Easily Mount Your Phone
Lambdium is one of the most magnetic substances around, so it’s about time it was put to good use. The Lambda S is a small chunk of the stuff, which you can stick pretty much anywhere, and use to mount your phone, or even a tablet. Right now, it has 16% off.
The Lambda S is only 1.15 inches square, but that much neodymium is capable of firmly holding 1lb of metal. In this case, it comes in a protective jacket made from aerospace aluminum, and you get plenty of 3M tape in the box for sticking it to new spots. The combination of size and magnetism makes it a nice perch for a phone, but you could also use it for holding on to kitchen utensils or safely storing keys on your car’s dashboard. To grab the Neutron S magnet at the reduced price, head for the link below.
- Still, she’s got a lot of spirit. I don’t know, what do you think?
- A tremor in the Force. The last time I felt it was in the presence of my old master.
- Leave that to me. Send a distress signal, and inform the Senate that all on board were killed.
- The Force is strong with this one. I have you now.
To be happy in this world, first you need a cell phone and then you need an airplane. Then you’re truly wireless.
To Nader, images—particularly digital—are inherently broken. The fact that you can see them in millions of different places at the same exact moment is proof of that. In the digital world, images bend and warp the minute they’re created. They inflate to wall-sized proportions and shrink to mere pixels. Along the way their quality strains to the brink of shattering. And then Nader breaks them. “I’m interested in the ubiquity of these images,” he says. “The way they span the globe and the way they can fall apart and become something new.”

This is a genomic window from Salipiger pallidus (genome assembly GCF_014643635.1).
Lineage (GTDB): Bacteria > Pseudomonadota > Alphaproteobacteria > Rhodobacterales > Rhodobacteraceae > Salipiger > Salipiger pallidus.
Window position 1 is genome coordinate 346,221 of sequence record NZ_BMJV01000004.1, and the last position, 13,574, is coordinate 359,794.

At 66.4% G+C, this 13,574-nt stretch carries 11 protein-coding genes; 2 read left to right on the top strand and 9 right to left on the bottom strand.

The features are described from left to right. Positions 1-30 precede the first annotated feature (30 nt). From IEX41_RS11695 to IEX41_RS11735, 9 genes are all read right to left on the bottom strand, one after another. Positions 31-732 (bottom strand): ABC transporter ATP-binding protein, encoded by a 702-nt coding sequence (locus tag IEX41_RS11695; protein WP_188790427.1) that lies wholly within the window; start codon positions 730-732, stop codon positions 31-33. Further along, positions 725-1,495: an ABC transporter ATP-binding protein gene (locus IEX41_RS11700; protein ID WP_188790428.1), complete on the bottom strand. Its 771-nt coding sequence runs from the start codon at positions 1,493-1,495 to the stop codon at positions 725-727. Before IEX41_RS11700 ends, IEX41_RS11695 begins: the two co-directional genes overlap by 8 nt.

To make this happen, Nader has developed specific techniques using software. In his Scream series, Nader removes humans and products from fashion advertisements then refills the blank space on each individual RGB channel with Photoshop’s content aware fill tool. Using the warp perspective tool, he makes slight adjustments to the images, which result in a blurred displacement of color and shape. In Nodes, the process is similar, only in the end he masks the photos into a moiré pattern to produce a single image whose layers seem to be fighting each other for the viewer’s attention. His video work best shows how eerily striking this technique can be. In “Someone to See,” Nader again removes products and actors from commercials. Using a tool in After Effects (similar to content aware fill in Photoshop) he fills in the gaps and adjusts the speed of the video causing the ripped out images to make their way through the video like ghosts.
It’s hard to imagine how there might be drawbacks to this, but Greg Beck first started to consider them a year or two ago while visiting his girlfriend’s family in Korea. As usual, he was diligently documenting the trip with his smartphone. At some point his hosts pulled out an old album filled with decades’ worth of family photographs. Beck couldn’t help but wonder about the fate of his own snapshots.